What Is Radiation?

Where does it come from? How can it hurt you? How can we avoid it? Quick and Dirty Tips' newest expert, Ask Science, answers these and many other questions about radiation.

Lee Falin, PhD
6-minute read
Episode #1

...it’s only the ionizing kind of radiation that leads to radiation poisoning, and only in very large doses. This is the kind of radiation that the media is usually talking about when they mention things like “radiation leak” and “irradiated super-hero.”

What Is Radioactive Decay?

Sometimes an atom will have too many or too few neutrons in its nucleus, making it unstable, or radioactive. Just like a middle-aged man stepping on the scale for the first time since high-school, these atoms have a strong desire to shed some of their particles in order to reach a stable form. This shedding of particles is called radioactive decay.

Depending on the exact type of atom, atoms going through radioactive decay will emit or kick out alpha particles (a couple of protons stuck to a couple of neutrons) or beta particles (stray electrons) in an effort to become more stable. They can also emit high-energy gamma rays in the process. Radioactive isotopes will often go through an entire series of these changes in order to reach a stable form. Some of these changes can take years, others just a fraction of a second.

How Does Radiation Affect Living Creatures?

Ionizing radiation has enough energy to break chemical bonds and knock electrons out of atoms, changing their net charge. Atoms with missing or extra electrons are called ions, which is why this kind of radiation is called ionizing radiation.

Atoms prefer to have a net charge of 0, so charged ions can get a bit cranky. So cranky in fact, that we sometimes call them free radicals. These revolutionist atoms are much more likely to react with other atoms than their uncharged cousins. Since your body chemistry relies on a finely tuned set of chemical reactions to keep things in balance, having these radical ions around can cause quite a bit of damage inside your cells.

If the damage is too severe, the cells will die. If too many cells are destroyed or damaged at once, such as from a high dose of radiation in a short time period, entire organs can start to fail, eventually leading to death. This is called acute radiation syndrome or radiation poisoning.

If the damage isn’t too severe or widespread, your cells typically have ways of repairing themselves. Unfortunately, sometimes these repairs go wrong, which can still lead to cancer in the long term

How Much Radiation Is Too Much?

So now that you’re cowering in your closet so as to avoid your microwave, you might be wondering just how much is “too much.” This is where things get a bit fuzzy. For one thing, it’s not the amount of radiation you’re exposed to that is the real problem; it’s the amount and kind of radiation that is absorbed over a certain length of time.

Alpha particles coming from outside your body are too large and slow to penetrate your skin. Similarly, beta particles can be blocked by a few layers of clothing. In contrast, gamma rays can penetrate your body without any trouble, causing more damage. On the other hand, if you were to eat or breathe something that emits alpha or beta particles, the soft tissue inside your body would be affected by that radiation.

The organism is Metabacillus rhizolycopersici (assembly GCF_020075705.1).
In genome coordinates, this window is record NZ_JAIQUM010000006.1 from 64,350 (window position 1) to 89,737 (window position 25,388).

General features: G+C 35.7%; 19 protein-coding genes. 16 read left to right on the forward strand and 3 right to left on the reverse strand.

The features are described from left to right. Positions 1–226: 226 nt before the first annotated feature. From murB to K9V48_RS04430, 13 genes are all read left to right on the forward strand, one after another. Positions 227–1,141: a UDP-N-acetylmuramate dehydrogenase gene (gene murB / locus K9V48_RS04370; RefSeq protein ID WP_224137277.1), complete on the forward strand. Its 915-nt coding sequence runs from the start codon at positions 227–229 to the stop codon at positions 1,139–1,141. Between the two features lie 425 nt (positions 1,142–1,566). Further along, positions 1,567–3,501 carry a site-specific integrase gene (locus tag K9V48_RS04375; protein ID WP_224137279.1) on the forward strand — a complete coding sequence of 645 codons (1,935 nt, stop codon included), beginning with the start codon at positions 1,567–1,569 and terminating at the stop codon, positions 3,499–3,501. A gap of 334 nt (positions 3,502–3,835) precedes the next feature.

A lot of the confusion about how much radiation is too much comes from the fact that scientists have about a dozen different units for measuring radiation, depending on exactly what they want to measure about it. More confusing is the fact that some of these units have changed meaning over the years, and some sources get their conversions between the units mixed up.

Rather than make you suffer through several more definitions, I’ll just tell you that there are two measurements which quantify the amount of damage caused by radiation, taking into account how each type of radiation differs in its ability to affect biological tissue.

Most of the world uses sieverts (Sv) for this measurement. Unfortunately, just like its obsession with feet, Fahrenheit, and furlongs, the United States and organizations located there tend to use rems instead of sieverts. Fortunately it is easy enough to convert between the two, as 100 rems equals 1 Sv.

How many sieverts of radiation someone can absorb before they start to have problems actually varies slightly from person to person. Rather than talk more about sieverts or rems however, I’m going to introduce a more familiar analogy to help keep things in perspective...


Please note that archive episodes of this podcast may include references to Ask Science. Rights of Albert Einstein are used with permission of The Hebrew University of Jerusalem. Represented exclusively by Greenlight.

About the Author

Lee Falin, PhD

Dr. Lee Falin earned a B.S. in Computer Science from the University of Illinois, then went on to obtain a Ph.D. in Genetics, Bioinformatics, and Computational Biology from Virginia Tech.